It was too hot to bake, but I was in the mood for some crunchy ginger cookies to have with my tea. AND I was eager to play with my cookie stamps again! There was no recipe, so I did what I always do—made it up as I went.
Of course, if you don't have cookie stamps, you can just use something (bottom of a glass, bottom of a stainless steel measuring cup, your hand) to flatten the dough balls into 2-inch rounds. Maybe not as cute, but just as tasty!
For those of you who are dunkers—I am not, but if you are, please go right ahead—these are good dunking biscuits. Just the right size, crunchy and sturdy enough to hold up to a good dunking.
As I mentioned, it was hot. So I was having a little trouble stamping my cookie dough, even chilled. But I came up with a trick I'm going to use even on cold days: a very, very light dusting of flour on the dough balls.
Just flatten the dough ball a bit, flour lightly, brush away the excess, proceed with stamping (step 5 below), and there you go, no sticking! Worked well with my stainless steel 1/4-cup measuring cup I used to make unstamped cookies.
Here are my Stamped Shortbread Cookies. Sooo good with tea. Tell me, are you a dunker or a non-dunker?
PS Don't strain your eyes! The cookie in the middle in both photos is not stamped, just flattened with a flat-bottomed stainless steel measuring cup about 2 inches in diameter.
PPS If you're a chewy cookie fan, you might like my Molasses Ginger Cookies.
Ginger Snaps - Ginger Nuts or Ginger Biscuits
(Makes about 20 2-inch cookies)
1 1/4 dip-and-sweep cup (6.25 ounces/177 grams) unbleached all-purpose flour
1/4 teaspoon salt
3/4 teaspoon cinnamon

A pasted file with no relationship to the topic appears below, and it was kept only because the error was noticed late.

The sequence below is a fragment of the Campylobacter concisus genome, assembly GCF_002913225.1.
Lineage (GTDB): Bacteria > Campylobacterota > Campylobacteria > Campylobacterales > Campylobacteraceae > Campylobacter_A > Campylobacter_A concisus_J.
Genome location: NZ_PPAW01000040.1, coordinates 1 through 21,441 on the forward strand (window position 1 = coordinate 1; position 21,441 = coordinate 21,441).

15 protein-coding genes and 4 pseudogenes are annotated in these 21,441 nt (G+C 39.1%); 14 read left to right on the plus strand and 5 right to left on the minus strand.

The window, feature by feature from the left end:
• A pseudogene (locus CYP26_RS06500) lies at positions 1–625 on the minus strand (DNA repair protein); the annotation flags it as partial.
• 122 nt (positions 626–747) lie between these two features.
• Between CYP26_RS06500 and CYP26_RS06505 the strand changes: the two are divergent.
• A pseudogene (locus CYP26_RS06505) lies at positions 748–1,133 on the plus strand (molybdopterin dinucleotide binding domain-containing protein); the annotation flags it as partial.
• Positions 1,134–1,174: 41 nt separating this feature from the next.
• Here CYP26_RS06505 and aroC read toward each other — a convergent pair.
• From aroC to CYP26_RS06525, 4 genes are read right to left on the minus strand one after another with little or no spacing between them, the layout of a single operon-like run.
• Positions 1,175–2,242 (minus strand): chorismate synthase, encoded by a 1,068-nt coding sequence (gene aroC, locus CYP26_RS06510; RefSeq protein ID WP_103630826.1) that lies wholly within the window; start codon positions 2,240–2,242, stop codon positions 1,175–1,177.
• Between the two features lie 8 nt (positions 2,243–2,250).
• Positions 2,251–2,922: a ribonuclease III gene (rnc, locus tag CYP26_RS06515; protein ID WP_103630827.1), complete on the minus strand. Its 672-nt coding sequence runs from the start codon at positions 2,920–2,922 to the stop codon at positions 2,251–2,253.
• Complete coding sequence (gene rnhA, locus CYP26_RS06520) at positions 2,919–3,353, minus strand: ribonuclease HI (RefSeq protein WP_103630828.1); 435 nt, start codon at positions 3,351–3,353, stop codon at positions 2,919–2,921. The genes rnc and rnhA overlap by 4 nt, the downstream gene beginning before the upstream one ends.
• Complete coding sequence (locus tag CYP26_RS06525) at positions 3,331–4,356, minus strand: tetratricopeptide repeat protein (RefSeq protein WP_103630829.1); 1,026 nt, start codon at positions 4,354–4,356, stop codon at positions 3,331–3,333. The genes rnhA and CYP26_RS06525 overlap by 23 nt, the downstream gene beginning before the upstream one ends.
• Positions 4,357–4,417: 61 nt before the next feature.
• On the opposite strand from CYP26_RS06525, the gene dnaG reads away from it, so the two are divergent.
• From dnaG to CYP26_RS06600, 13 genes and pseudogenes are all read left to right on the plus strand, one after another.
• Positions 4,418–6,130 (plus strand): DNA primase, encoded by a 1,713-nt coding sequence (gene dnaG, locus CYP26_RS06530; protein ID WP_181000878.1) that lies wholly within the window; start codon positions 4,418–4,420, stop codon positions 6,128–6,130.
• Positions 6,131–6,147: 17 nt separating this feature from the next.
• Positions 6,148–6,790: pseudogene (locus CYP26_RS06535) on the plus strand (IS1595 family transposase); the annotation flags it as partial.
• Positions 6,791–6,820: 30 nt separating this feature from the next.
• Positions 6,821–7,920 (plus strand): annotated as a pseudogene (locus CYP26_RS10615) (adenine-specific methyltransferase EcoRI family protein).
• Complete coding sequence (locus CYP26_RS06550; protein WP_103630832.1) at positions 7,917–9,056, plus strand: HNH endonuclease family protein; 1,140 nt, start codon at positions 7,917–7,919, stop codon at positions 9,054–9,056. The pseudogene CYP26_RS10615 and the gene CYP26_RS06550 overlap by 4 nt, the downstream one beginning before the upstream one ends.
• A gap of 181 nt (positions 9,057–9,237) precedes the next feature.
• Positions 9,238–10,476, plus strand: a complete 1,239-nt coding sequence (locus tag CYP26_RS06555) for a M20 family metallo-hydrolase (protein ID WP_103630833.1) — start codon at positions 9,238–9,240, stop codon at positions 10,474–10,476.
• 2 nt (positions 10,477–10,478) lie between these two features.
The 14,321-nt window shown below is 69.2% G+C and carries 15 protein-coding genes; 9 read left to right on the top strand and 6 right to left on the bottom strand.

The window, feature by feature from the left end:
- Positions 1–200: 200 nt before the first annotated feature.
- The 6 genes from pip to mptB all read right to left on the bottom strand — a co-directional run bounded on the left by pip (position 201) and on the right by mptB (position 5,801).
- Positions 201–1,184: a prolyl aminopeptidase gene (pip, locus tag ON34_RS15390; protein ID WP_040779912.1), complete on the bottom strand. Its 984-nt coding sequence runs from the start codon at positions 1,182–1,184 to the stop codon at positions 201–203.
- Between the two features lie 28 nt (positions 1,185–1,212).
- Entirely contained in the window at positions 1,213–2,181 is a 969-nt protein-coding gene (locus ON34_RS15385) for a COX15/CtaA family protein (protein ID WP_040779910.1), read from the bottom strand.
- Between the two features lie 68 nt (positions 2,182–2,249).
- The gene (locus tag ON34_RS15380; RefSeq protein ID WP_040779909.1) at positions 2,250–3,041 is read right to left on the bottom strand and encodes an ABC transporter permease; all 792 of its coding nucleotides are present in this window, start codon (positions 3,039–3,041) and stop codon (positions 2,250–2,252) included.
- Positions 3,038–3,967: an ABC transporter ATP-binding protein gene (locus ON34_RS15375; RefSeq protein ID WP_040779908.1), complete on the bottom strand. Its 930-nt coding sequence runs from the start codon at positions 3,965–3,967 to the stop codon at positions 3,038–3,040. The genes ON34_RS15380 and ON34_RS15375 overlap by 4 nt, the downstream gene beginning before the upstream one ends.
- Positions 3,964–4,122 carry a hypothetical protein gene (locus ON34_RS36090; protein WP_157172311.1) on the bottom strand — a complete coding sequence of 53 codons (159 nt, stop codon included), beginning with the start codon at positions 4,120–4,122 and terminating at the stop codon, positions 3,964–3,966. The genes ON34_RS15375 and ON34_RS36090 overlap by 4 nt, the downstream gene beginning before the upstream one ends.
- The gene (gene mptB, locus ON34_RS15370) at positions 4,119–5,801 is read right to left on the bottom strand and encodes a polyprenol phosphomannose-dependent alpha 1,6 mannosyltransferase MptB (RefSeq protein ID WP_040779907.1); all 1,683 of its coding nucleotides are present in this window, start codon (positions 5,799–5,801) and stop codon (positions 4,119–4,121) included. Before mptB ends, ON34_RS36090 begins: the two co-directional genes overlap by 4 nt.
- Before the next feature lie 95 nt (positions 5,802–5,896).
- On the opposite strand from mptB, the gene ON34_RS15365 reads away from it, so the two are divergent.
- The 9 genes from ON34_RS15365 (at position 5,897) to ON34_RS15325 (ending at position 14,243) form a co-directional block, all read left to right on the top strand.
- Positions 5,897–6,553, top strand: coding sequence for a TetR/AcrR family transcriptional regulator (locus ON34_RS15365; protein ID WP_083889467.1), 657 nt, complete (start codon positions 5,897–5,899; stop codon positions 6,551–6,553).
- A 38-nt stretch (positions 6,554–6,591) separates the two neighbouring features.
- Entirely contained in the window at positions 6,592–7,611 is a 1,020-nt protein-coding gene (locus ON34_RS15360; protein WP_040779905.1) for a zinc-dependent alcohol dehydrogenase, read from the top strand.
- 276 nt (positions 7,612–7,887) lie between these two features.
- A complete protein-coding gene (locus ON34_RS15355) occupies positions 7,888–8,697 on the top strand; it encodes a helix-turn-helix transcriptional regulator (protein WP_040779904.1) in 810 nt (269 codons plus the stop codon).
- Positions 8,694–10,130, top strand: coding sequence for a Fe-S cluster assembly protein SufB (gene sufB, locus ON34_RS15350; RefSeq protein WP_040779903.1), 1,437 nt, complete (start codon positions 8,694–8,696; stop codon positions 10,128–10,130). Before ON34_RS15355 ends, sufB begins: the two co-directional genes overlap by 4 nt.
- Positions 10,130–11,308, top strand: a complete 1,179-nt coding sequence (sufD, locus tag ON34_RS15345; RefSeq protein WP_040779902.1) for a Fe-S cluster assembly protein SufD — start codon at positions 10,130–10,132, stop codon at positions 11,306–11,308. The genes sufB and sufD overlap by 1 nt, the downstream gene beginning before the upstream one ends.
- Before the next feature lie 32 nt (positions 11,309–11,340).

3/4 teaspoon ginger
1/4 teaspoon nutmeg
1/4 teaspoon allspice
1 stick (4 ounces/113 grams) unsalted butter
1/4 cup (1.75 ounces/50 grams) sugar
2 tablespoons unsulphured molasses
1 In small bowl, whisk together flour, salt, cinnamon, ginger and cloves.
2 In 1.5-quart mixing bowl, by hand or with electric hand mixer on lowest speed, cream the butter and sugar just until smooth, mixing in the molasses toward the end.
3 Add flour mixture and mix well without beating a lot of air into it. If mixture is too dry to form a dough, mix in a teaspoon of water. Wrap dough in plastic wrap, forming a 4-inch disk; refrigerate for 20 to 30 minutes. If you overchill the dough, it will be difficult to work with.
4 Using a measuring tablespoon, measure out level tablespoons of dough onto parchment-lined baking sheet. Roll the scoops into smooth balls. Cover and chill in the refrigerator for 15 minutes or so. This will make them easy to stamp, and the design will be very sharp. But if you overchill the dough balls, they will be difficult to stamp.
5 To stamp, with dough ball in the center of the stamp, press the stamp evenly till the dough reaches the edge of the stamp. Gently lift the stamp away. Repeat. My technique is to lift the stamp with the dough attached and gently peel away at the edge. This works very well with the chilled dough. If you find the dough balls getting too warm before you’re finished stamping, put the baking sheet back in the refrigerator for 15 minutes.
6 Cover and refrigerate for 30 minutes to 1 hour. About 15 minutes before you’d like to bake the cookies, preheat the oven to 325F/165C/Gas3.
7 Bake for 20 to 25 minutes, until quite firm and edges are starting to brown. Cool on baking sheet for 5 minutes. Then transfer to wire rack to cool completely.